Twenty-One was immortalized in Robert Redford's expose of the 50's game show scandals, "Quiz Show", but it wasn't always rigged.
The series, sponsored by Geritol, and hosted by co-producer Jack Barry (ex-Juvenile Jury), ended up running for just 2 years (1956-58) before being booted off the air after it was revealed that, following the series opener, Barry & partner Dan Enright, fearing pressure from Geritol, began rigging the game, as if it were a carnival game, mind you, in order to 1) improve the quality of the show, 2) increase drama and ratings, and 3) appease the sponsor.
The initial episode had two contestants who didn't know many of the answers. That infuriated the suits at Geritol's then-parent company.
After Barry was forced off the air, he would not return to television for 11 years before replacing Dennis Wholey on ABC's Generation Gap (previously reviewed), and, then, reforming his production company, which enjoyed a revival in the 70's & 80's.
However, plans to revive Twenty-One, with Jim Lange (ex-The Dating Game) as host failed to get past the pilot stage in 1982. Lange, though, would host a Barry-Enright game after all, Bullseye, which we'll discuss another day. Meanwhile, in 2000, NBC revived the series, entrusting production of the show to former program director Fred Silverman, and bringing in talk show host Maury Povich as MC. This version lasted 13 weeks before moving to the Pax network (now Ion), where it finished its run rather quietly, and without scandal.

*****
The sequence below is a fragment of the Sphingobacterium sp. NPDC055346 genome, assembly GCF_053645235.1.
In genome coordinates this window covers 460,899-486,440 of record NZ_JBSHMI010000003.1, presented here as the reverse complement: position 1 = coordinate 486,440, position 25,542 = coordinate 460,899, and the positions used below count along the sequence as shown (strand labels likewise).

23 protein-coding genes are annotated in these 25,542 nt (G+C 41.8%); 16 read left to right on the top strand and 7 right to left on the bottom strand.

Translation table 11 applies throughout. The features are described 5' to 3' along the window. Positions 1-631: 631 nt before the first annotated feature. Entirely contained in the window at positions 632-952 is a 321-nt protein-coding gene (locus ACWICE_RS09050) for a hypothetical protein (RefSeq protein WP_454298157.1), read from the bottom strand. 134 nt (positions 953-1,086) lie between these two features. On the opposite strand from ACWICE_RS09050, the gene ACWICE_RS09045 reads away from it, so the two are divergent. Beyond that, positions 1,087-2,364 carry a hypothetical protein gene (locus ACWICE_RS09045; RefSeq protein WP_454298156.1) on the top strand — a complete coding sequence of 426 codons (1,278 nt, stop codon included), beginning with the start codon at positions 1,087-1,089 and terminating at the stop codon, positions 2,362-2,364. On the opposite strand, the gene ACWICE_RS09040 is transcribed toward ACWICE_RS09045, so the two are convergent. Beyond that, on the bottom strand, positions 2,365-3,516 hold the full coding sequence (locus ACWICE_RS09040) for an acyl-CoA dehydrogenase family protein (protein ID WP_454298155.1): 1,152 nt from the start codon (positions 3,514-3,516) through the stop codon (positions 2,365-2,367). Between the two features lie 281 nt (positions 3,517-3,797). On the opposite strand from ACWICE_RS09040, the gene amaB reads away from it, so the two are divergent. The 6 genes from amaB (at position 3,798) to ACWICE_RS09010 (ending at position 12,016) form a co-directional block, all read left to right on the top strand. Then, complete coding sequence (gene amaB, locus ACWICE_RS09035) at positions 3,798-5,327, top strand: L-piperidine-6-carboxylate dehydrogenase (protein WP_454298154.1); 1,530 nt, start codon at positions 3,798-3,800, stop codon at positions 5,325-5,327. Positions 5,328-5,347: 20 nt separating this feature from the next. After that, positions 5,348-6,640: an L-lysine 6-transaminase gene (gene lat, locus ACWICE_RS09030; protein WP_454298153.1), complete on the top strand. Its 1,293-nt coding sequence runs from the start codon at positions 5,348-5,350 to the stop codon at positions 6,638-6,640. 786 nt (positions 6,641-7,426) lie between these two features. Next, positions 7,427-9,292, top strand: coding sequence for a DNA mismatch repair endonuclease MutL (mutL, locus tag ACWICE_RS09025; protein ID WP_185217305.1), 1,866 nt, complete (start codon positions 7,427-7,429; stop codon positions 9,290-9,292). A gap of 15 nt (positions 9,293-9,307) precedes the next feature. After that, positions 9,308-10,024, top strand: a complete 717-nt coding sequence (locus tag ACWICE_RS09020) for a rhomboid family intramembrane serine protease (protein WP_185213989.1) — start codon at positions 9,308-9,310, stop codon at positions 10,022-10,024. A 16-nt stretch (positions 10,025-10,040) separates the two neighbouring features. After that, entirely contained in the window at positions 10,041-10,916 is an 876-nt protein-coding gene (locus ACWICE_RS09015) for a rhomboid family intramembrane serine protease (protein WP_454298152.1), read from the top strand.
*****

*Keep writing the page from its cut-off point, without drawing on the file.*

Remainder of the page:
Following is an episode with two contestants at the heart of the fixing scandal, Charles Van Doren & Herb Stempel (played by Ralph Fiennes and John Turturro, respectively, in "Quiz Show").
Knowing what we know now, we can't rightfully say we could enjoy the reruns. If this comes back again, they can always ask Vince McMahon to produce it....!